# Proofs: Classical, Probabilistic, Succinct, and ZK

In everyday language, a “proof” of a statement S is an argument which demonstrates beyond a reasonable doubt that S is true.

In classical proof theory, a “proof” of a statement S demonstrates irrefutably that S must be true if the premises of the proof are true.

In the theory of probabilistic proofs, a “proof” of a statement S is something which a computationally bounded adversary has at most a negligible probability of producing unless the statement S is true. A negligible probability is one which is small enough that it might as well be zero for whatever purposes are relevant. It is this sense of “proof,” in the sense of probabilistic proofs, which is what is meant by “proof” in the rest of this paper (where not otherwise specified).

What constitutes a proof for me may or may not constitute a proof for you, and vice versa. What I would accept as a proof depends on what I would consider to be a negligible probability. Because the notion of a probabilistic proof is relative to a definition of “negligible probability,” there is not just a singular notion of probabilistic proofs. There are at least as many notions of probabilistic proofs as there are definitions of what constitutes a negligible probability.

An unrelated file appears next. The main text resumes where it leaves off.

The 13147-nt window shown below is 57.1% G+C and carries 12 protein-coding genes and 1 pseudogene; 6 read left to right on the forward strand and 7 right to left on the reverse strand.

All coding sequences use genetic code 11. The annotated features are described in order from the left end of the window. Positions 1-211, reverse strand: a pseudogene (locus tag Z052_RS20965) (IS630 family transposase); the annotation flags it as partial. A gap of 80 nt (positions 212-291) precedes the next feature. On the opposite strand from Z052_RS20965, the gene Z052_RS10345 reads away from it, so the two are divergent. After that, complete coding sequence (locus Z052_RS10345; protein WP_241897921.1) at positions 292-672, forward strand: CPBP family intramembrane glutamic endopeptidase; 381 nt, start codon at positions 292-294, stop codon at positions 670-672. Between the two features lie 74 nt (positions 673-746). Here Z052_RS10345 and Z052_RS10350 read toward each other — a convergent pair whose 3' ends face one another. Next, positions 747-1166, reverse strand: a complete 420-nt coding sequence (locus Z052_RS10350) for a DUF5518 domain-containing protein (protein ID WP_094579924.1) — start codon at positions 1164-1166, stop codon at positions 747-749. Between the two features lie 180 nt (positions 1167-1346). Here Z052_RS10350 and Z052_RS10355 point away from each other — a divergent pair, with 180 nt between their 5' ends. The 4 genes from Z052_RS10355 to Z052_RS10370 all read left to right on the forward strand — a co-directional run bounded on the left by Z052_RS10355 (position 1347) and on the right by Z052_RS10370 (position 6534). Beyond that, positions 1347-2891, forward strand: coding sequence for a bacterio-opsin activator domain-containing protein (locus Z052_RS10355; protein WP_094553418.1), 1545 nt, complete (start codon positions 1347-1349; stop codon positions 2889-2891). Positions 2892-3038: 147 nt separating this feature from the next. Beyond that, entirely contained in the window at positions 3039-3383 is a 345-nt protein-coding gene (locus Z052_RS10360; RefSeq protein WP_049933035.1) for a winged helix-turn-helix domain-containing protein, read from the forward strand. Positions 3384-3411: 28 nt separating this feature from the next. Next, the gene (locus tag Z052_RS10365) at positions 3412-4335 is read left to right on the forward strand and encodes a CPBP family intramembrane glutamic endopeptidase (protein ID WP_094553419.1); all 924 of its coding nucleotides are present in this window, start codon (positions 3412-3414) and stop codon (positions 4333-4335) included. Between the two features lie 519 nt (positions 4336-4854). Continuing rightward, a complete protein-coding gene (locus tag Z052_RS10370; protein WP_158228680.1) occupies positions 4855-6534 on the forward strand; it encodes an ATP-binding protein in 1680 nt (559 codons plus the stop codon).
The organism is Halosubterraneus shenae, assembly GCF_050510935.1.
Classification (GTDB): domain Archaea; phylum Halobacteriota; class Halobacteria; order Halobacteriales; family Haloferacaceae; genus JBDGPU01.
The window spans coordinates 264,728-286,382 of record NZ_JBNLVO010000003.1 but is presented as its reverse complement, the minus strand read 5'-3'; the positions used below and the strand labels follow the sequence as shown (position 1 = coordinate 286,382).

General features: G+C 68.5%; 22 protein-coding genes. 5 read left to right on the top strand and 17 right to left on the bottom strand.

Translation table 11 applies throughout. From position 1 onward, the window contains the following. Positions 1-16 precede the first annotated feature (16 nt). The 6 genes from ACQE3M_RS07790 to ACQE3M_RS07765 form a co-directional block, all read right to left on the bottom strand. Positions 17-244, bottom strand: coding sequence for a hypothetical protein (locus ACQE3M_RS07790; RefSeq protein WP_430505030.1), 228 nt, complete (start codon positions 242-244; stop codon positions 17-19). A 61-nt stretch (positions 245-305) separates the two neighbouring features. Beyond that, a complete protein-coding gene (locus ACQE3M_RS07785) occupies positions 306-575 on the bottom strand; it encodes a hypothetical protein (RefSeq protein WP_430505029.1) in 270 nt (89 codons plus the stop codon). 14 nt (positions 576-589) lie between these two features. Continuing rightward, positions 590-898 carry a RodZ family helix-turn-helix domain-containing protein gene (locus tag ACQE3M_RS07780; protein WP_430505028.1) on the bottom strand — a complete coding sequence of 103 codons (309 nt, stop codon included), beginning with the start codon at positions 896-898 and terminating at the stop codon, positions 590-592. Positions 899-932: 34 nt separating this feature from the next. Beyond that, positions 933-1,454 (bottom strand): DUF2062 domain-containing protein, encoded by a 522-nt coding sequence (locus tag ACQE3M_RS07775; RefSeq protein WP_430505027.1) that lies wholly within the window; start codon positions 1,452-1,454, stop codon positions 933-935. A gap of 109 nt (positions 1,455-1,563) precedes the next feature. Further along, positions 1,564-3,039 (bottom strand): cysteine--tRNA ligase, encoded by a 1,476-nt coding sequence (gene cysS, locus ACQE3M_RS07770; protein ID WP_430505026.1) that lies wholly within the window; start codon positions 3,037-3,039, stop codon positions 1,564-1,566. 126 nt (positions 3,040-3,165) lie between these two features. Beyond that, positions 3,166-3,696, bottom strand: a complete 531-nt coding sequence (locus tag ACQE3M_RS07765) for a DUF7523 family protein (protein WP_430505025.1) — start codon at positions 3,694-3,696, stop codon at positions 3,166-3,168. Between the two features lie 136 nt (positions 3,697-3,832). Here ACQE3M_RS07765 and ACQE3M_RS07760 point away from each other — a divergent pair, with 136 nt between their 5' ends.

Classical proof systems offer certainty that if the assumptions of a proof are true, then so is the statement it is proving. Probabilistic proof systems give up this advantage of certainty relative to assumptions. Even if the assumptions of a probabilistic proof are met, and the proof is valid, the statement being proven may still be false. This could be seen as a big issue with probabilistic proofs, but it could also be seen as not a big issue.

Classical proofs only provide certainty as applied to all possible worlds; they tell us that in any world where the premises are true, the conclusion would be true. In practice, the assumptions we make to prove things about the actual world introduce a non-negligible probability that our conclusions are false. What’s more important than the negligible probability that the statement proven by a probabilistic proof is false, even when the assumptions are met, is the non-negligible probability that the assumptions involved in the proof are not met.

By the foregoing reasoning, the theory of probabilistic proofs can be taken seriously as a branch of proof theory, and probabilistic proofs can in principle be used for proving facts about the actual world, even when the most rigorous guarantees of truth are required.

Probabilistic proof systems are better than classical proof systems for some use cases, because they have properties that no classical proof systems can have without greatly limiting their generality. These desirable properties are:

**succinctness**: succinct proofs can be expressed more succinctly than the underlying facts used to make the proofs; and**zero-knowledge**: having a zero-knowledge proof does not make it easier to find the facts used to make the proof, compared to just knowing that the statement it proves is true.